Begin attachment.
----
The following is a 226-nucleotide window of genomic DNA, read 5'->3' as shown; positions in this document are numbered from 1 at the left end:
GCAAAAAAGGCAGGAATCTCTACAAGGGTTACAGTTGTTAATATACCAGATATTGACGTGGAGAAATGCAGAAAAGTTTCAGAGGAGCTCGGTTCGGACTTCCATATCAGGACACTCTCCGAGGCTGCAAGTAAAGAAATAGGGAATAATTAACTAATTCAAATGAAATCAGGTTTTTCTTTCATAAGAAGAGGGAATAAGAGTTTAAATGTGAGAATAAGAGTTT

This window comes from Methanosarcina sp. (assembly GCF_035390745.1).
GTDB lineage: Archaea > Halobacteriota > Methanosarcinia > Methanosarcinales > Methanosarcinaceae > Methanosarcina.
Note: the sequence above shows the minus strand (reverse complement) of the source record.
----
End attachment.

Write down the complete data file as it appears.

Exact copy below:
The following is a 226-nucleotide window of genomic DNA, read 5'->3' as shown; positions in this document are numbered from 1 at the left end:
GCAAAAAAGGCAGGAATCTCTACAAGGGTTACAGTTGTTAATATACCAGATATTGACGTGGAGAAATGCAGAAAAGTTTCAGAGGAGCTCGGTTCGGACTTCCATATCAGGACACTCTCCGAGGCTGCAAGTAAAGAAATAGGGAATAATTAACTAATTCAAATGAAATCAGGTTTTTCTTTCATAAGAAGAGGGAATAAGAGTTTAAATGTGAGAATAAGAGTTT

This window comes from Methanosarcina sp. (assembly GCF_035390745.1).
GTDB lineage: Archaea > Halobacteriota > Methanosarcinia > Methanosarcinales > Methanosarcinaceae > Methanosarcina.
Note: the sequence above shows the minus strand (reverse complement) of the source record.